It must be intoxicating to feel the love and respect of thousands of committed, intelligent students, and to know that you are contributing to their happiness. I don’t know if I could handle fame any more skillfully than anyone else. But I will say that not sleeping with your students seems like a no-brainer. That it happens so often bespeaks the power of sexuality and the tendency for power relationships to play out through this avenue.

My hope is that this incident, whether or not it turns out to be true, will inspire teachers—famous or not—to reflect on the honor of teaching and our responsibility to this precious path of Yoga.




About Charlotte Bell
Charlotte Bell discovered yoga in 1982 and began teaching in 1986. Charlotte is the author of Mindful Yoga, Mindful Life: A Guide for Everyday Practice and Yoga for Meditators, both published by Rodmell Press. Her third book is titled Hip-Healthy Asana: The Yoga Practitioner’s Guide to Protecting the Hips and Avoiding SI Joint Pain (Shambhala Publications). She writes a monthly column for CATALYST Magazine and serves as editor for Yoga U Online. Charlotte is a founding board member for GreenTREE Yoga, a non-profit that brings yoga to underserved populations. A lifelong musician, Charlotte plays oboe and English horn in the Salt Lake Symphony and folk sextet Red Rock Rondo, whose DVD won two Emmy awards in 2010.

9 responses to “The Teacher-Student Relationship: Healthy Boundaries”

  1. Avatar Carol Horton says:

    These are all vitally important issues and can’t be reiterated enough. Regardless of how the current allegations play out, it’s a good opportunity to reflect on the issues raised. Personally, I think that a serious grounding in transference/counter-transference dynamics should be a required element of every yoga teacher training program. It is disturbing how many, if not most of the comments I’ve read on Yoga Dork and other blogs about this current Anusara issue show little, if any awareness of the critical psychological issues in play when it comes to this mix of power, charisma, sex, yoga, and the teacher-student relationship. Thanks for shedding some much needed light on this critical subject.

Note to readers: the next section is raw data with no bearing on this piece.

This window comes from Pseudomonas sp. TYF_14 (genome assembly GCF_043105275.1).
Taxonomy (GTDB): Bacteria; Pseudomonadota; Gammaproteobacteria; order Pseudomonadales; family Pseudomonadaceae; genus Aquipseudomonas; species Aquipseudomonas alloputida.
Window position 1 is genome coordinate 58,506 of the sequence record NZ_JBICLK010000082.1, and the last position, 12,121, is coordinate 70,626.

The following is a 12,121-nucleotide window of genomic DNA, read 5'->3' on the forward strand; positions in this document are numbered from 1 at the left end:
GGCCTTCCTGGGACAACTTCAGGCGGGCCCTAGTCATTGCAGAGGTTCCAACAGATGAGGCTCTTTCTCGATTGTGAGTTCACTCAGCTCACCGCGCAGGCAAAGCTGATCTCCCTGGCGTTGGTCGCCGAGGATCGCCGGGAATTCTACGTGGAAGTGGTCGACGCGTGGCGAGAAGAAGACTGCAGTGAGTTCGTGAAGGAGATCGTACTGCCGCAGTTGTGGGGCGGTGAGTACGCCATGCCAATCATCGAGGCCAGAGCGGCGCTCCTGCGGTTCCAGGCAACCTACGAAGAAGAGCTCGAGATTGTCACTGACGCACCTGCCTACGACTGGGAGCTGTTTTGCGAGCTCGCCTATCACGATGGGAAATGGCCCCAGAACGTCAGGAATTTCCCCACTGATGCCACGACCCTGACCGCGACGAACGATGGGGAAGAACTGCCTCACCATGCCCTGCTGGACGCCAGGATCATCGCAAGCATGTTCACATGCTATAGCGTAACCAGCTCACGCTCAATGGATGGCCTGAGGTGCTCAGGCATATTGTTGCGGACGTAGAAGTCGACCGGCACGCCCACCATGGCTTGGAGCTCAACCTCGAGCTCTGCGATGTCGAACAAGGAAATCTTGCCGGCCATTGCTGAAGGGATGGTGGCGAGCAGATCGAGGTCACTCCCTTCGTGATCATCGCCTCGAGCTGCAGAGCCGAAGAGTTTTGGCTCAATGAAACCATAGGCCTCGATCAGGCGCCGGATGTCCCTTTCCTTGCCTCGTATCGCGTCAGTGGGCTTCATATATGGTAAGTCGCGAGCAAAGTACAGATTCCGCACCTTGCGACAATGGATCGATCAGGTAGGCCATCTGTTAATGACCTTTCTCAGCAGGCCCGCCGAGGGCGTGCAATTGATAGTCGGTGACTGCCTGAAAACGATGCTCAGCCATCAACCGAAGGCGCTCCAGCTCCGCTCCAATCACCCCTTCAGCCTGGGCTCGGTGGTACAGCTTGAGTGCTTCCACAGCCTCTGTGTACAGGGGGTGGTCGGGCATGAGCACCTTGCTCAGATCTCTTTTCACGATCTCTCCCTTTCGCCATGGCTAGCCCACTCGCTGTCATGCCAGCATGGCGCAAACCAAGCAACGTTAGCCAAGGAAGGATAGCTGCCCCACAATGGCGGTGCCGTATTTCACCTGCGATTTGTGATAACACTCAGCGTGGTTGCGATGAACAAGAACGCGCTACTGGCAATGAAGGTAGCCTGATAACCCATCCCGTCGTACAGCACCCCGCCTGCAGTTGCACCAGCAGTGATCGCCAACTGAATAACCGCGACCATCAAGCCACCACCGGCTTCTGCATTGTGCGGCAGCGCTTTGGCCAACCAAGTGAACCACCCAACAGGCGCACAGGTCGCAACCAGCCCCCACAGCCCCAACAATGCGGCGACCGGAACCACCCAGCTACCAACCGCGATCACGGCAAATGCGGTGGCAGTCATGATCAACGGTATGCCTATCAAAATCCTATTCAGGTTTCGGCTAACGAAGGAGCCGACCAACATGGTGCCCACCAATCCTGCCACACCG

• Avatar Charlotte says:

      Thanks for your comment, Carol. I agree that grounding in transference/counter-transference should be a part of teacher training. One reason I felt compelled to write this blog is that so many of the comments I read on YogaDork miss this point, that a teacher-student relationship is not the same as a peer to peer relationship. The dynamics are completely different, and the many “whatever” comments really bothered me.

  2. Avatar Karin L Burke says:

    I echo the thanks. As the controversy unfolded I was surprised at my own level of hurt and discomfort: I know these are rumors, I know that power is abused in all segments of our world and yoga is not immune, and I have no personal attachment to the teacher or the brand. Indeed, I have already distanced myself from the brand. Why should I feel so much pain, then?

    In part, because I recognize how much power there is in the student teacher relationship, and how much harm can be done.